"B-Movies" Take the Screen during Sterling College's Interterm
Among the usual general education courses offered, Sterling College's interterm session had one notably, yet unusual, class offered this year. From January 4 - 20, 2011, twelve students "went to the movies" by through a course called "B-Movies." The course, taught by Assistant Professor of Mathematics Daniel Callahan, involved screening movies that held topics such as the atomic age, atom bombs and missiles and the threat of imminent nuclear holocaust.
Made between the late 1940s and the mid 1960s, "B-movies" are most commonly classified as low-budget films. These films were initially created as a way of allowing customers to feel that they were getting their money's worth by filling in the second slot in a double feature. The "B" in the title references these movies' common second place status on the double-feature marquees. However, as a result of being paired with successful major motion pictures, B-movies would often return a profit.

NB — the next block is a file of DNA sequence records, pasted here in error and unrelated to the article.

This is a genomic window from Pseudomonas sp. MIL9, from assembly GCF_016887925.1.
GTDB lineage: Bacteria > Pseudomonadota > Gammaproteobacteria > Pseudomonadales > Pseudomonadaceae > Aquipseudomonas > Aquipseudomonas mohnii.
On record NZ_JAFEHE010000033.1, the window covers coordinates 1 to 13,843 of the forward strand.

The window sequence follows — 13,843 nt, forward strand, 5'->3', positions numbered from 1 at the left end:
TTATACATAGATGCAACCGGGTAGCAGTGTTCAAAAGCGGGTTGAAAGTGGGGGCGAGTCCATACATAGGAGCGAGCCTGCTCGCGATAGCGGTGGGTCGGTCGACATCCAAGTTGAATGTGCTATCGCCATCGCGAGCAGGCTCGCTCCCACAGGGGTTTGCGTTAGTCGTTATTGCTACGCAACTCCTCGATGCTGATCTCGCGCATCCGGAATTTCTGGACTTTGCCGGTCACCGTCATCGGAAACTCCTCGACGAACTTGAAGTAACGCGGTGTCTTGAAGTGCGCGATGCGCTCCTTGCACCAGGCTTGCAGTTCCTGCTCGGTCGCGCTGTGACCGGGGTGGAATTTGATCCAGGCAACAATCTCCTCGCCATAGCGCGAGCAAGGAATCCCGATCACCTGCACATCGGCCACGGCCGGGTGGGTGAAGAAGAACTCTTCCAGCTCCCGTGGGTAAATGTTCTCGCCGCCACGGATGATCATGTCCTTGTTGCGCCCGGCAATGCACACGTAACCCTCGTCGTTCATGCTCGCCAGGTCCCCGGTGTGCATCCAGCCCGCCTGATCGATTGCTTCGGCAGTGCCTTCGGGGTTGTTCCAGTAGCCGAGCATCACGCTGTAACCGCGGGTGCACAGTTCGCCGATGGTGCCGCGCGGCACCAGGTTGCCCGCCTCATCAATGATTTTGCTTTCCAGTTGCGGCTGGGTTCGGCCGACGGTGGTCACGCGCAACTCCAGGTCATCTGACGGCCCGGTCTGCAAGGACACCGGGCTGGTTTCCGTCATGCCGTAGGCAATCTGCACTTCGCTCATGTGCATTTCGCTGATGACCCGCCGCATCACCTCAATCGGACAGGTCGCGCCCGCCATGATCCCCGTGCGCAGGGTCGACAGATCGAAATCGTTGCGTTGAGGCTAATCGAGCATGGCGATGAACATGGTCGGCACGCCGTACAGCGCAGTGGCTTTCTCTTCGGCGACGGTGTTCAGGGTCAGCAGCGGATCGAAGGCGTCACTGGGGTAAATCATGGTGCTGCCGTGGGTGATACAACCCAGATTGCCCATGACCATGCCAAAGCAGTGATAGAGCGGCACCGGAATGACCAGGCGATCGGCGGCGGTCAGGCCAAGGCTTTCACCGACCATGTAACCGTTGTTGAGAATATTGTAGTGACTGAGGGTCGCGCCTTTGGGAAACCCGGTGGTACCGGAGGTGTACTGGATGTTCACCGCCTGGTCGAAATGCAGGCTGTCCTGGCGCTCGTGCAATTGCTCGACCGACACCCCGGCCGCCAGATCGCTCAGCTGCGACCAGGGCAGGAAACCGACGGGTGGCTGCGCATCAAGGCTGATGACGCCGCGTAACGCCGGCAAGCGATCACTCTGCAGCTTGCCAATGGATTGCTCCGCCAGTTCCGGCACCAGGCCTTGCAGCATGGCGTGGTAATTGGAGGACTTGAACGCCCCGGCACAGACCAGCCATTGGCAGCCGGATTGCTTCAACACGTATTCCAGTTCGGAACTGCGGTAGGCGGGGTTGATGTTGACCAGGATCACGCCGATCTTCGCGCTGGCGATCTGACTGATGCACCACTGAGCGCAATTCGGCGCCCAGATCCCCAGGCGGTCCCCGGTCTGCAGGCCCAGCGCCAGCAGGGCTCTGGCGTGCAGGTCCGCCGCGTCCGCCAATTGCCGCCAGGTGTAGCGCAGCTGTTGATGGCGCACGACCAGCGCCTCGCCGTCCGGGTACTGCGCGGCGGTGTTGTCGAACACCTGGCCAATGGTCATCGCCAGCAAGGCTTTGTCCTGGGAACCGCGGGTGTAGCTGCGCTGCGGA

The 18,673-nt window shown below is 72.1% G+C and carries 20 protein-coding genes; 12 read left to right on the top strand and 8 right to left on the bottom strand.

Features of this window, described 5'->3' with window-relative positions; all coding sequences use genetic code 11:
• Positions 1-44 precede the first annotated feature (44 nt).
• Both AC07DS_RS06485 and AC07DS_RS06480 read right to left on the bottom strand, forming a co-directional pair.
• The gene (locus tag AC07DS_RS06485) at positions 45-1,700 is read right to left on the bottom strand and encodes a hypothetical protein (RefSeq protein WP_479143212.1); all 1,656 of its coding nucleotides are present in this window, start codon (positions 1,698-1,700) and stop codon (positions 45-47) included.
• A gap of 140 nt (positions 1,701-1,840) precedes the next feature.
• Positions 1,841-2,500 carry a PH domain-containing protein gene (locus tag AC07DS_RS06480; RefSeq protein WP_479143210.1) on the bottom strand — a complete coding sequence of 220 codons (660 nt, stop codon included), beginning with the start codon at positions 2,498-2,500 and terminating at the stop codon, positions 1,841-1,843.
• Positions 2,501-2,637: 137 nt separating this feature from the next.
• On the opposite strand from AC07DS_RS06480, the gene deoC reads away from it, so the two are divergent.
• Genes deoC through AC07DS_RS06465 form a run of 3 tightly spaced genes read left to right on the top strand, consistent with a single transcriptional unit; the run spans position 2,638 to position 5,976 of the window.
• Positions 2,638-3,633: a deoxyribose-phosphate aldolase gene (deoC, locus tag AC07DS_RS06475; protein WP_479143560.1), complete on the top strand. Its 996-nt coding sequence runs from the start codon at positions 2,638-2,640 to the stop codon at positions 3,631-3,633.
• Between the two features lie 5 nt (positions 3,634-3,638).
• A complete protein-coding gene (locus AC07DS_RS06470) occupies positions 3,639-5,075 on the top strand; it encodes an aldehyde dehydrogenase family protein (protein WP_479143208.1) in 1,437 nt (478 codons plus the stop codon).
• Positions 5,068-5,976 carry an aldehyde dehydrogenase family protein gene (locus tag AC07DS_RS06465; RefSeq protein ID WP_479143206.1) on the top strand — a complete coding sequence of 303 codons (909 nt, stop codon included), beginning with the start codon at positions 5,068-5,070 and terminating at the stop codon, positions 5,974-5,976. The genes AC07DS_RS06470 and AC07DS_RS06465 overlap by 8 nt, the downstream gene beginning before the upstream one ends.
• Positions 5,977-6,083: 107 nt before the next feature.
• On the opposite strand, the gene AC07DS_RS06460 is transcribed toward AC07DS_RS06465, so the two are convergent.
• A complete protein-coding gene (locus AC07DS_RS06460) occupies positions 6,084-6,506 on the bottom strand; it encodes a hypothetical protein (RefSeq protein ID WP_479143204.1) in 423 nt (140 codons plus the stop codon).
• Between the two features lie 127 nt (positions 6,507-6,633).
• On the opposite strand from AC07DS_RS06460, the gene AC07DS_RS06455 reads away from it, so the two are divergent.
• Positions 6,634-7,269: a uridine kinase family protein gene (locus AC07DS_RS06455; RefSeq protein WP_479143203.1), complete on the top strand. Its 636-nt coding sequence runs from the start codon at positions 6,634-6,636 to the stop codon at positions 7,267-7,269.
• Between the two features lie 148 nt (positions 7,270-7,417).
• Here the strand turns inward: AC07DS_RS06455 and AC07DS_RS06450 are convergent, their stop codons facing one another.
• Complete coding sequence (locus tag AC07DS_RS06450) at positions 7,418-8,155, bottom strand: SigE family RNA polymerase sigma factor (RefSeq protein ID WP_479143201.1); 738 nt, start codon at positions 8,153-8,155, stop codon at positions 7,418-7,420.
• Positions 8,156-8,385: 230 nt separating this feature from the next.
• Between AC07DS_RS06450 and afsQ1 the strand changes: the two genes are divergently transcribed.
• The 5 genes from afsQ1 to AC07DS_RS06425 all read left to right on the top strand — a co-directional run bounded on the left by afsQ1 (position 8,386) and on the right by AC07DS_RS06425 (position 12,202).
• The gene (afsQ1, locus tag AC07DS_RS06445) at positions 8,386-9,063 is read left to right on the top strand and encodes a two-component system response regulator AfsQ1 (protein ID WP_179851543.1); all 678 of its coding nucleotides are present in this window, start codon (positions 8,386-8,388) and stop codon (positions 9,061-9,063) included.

Despite being made on a low budget, Callahan argues, "A good many people have found these ‘bad' movies to be enjoyable-or they're so bad they're good!" Callahan's class focused on science fiction based B-Movies. "We started with serials such as ‘Spy Smasher' and ‘Flash Gordon,' as these are the precursors to science-fiction B-Movies," says Callahan.
John Gillen, junior from Edgewood, N.M., was encouraged to sign up for the course. "I have taken a lot of serious courses and haven't indulged in too many ‘fun' ones," he said. In addition to being fun, Gillen has agreed it has also proven educational.
"I would recommend this class to a friend for the reason that it is a history class. Movies in particular have been very influential in U.S. culture. They can reflect history, culture, personal views, present status, and the list goes on and on. No matter how you look at it, movies are influential."
As a part of the class, students had the opportunity to partake in a Skype interview with indie filmmaker Larry Blamire. Blamire has made spoof films that pay homage to those of the B-Movie genre including "The Lost Skeleton of Cadavra," and its sequel, "The Lost Skeleton Returns Again."
Callahan's hope was that students were able to remove themselves from their past experiences in order to see how these seemingly childish films have influenced modern classics. "If nothing else," Callahan says, "these films were meant to be fun, and that's something I hope these students take away from the class."